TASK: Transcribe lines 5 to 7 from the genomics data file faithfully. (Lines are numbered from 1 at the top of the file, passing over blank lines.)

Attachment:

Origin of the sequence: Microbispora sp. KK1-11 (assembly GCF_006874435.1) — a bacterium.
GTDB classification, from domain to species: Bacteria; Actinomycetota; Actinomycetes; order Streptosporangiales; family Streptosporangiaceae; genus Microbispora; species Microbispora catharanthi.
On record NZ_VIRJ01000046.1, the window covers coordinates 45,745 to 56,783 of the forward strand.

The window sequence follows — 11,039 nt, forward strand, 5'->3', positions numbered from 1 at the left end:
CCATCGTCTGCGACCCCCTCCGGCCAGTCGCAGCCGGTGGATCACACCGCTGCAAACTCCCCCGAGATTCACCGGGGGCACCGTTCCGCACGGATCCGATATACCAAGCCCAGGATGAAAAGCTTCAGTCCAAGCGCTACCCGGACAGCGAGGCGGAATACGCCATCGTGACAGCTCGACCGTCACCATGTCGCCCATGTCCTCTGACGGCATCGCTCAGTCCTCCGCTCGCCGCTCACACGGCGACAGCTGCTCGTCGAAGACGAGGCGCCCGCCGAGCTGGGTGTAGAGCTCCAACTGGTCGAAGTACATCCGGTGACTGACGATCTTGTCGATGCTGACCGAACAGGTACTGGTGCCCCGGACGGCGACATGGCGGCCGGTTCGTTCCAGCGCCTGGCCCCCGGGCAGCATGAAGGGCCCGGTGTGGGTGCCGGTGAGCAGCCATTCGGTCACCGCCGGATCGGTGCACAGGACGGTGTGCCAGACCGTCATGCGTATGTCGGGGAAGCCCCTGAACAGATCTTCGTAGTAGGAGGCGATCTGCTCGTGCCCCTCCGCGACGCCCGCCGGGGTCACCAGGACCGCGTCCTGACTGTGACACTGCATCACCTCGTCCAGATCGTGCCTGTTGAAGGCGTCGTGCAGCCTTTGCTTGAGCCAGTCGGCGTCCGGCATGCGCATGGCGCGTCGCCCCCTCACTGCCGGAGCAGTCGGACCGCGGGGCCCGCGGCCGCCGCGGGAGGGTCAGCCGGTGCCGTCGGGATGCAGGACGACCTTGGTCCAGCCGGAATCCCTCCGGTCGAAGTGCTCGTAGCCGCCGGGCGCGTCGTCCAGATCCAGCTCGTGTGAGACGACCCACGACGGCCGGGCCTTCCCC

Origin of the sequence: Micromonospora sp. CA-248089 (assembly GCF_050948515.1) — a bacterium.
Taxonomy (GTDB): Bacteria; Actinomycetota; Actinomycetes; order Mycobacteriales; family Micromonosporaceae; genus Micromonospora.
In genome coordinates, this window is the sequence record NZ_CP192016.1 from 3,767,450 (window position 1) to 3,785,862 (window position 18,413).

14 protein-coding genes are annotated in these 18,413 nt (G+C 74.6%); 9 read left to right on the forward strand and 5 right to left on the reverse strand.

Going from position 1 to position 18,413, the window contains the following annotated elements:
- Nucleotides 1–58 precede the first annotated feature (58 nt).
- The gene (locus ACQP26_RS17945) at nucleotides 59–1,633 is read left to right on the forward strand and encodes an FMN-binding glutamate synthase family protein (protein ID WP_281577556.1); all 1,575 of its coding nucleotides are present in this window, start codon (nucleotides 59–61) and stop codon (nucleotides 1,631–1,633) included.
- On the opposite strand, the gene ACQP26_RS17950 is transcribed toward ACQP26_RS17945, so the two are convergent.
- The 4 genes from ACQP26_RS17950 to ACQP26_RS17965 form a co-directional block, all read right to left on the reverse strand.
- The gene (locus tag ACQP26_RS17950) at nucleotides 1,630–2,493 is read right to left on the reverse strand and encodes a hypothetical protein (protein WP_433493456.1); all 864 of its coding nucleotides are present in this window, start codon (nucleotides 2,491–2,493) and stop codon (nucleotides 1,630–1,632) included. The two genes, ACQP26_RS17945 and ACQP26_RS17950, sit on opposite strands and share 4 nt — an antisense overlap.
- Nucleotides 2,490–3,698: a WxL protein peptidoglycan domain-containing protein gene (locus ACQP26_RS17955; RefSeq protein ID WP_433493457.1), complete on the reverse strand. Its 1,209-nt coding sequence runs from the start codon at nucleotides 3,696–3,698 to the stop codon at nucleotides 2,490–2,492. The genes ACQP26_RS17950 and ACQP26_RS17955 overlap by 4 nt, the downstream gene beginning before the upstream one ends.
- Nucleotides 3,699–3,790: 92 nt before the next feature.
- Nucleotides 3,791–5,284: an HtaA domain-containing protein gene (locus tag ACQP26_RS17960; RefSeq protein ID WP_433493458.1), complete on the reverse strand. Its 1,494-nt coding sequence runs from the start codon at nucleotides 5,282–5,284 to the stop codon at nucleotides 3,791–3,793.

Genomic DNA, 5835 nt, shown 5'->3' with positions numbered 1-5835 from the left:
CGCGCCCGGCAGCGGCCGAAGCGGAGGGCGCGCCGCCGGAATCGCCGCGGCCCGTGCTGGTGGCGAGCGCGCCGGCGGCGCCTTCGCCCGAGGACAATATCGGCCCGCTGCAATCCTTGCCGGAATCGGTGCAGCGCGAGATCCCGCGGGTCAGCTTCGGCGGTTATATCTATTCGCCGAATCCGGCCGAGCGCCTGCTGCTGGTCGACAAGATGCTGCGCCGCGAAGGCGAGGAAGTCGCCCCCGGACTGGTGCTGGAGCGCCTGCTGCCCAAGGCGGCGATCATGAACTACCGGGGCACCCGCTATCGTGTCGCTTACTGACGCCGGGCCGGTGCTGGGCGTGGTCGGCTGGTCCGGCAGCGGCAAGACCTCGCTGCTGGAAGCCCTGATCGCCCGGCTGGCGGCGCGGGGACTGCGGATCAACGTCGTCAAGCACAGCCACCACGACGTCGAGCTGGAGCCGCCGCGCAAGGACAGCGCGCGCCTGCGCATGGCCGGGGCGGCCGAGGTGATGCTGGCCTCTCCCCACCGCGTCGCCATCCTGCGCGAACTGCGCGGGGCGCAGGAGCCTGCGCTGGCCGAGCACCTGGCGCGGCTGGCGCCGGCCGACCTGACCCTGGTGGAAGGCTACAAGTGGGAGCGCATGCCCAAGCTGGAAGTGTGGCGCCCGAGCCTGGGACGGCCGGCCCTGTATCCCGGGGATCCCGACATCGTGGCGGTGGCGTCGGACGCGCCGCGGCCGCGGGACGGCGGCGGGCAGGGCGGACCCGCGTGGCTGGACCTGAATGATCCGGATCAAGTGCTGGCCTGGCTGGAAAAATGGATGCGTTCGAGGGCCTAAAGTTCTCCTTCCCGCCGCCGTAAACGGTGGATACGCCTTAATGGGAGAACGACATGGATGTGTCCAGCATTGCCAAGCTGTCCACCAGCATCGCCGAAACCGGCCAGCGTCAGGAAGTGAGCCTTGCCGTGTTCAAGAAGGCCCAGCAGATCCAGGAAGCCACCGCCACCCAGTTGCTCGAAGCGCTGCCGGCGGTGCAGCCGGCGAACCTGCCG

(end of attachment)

CCATCGTCTGCGACCCCCTCCGGCCAGTCGCAGCCGGTGGATCACACCGCTGCAAACTCCCCCGAGATTCACCGGGGGCACCGTTCCGCACGGATCCGATATACCAAGCCCAGGATGAAAAGCTTCAGTCCAAGCGCTACCCGGACAGCGAGGCGGAATACGCCATCGTGACAGCTCGACCGTCACCATGTCGCCCATGTCCTCTGACGGCATCGCTCAGTCCTCCGCTCGCCGCTCACACGGCGACAGCTGCTCGTCGAAGACGAGGCGCCCGCCGAGCTGGGTGTAGAGCTCCAACTGGTCGAAGTACATCCGGTGACTGACGATCTTGTCGATGCTGACCGAACAGGTACTGGTGCCCCGGACGGCGACATGGCGGCCGGTTCGTTCCAGCGCCTGGCCCCCGGGCAGCATGAAGGGCCCGGTGTGGGTGCCGGTGAGCAGCCATTCGGTCACCGCCGGATCGGTGCACAGGACGGTGTGCCAGACCGTCATGCGTATGTCGGGGAAGCCCCTGAACAGATCTTCGTAGTAGGAGGCGATCTGCTCGTGCCCCTCCGCGACGCCCGCCGGGGTCACCAGGACCGCGTCCTGACTGTGACACTGCATCACCTCGTCCAGATCGTGCCTGTTGAAGGCGTCGTGCAGCCTTTGCTTGAGCCAGTCGGCGTCCGGCATGCGCATGGCGCGTCGCCCCCTCACTGCCGGAGCAGTCGGACCGCGGGGCCCGCGGCCGCCGCGGGAGGGTCAGCCGGTGCCGTCGGGATGCAGGACGACCTTGGTCCAGCCGGAATCCCTCCGGTCGAAGTGCTCGTAGCCGCCGGGCGCGTCGTCCAGATCCAGCTCGTGTGAGACGACCCACGACGGCCGGGCCTTCCCC

Origin of the sequence: Micromonospora sp. CA-248089 (assembly GCF_050948515.1) — a bacterium.
Taxonomy (GTDB): Bacteria; Actinomycetota; Actinomycetes; order Mycobacteriales; family Micromonosporaceae; genus Micromonospora.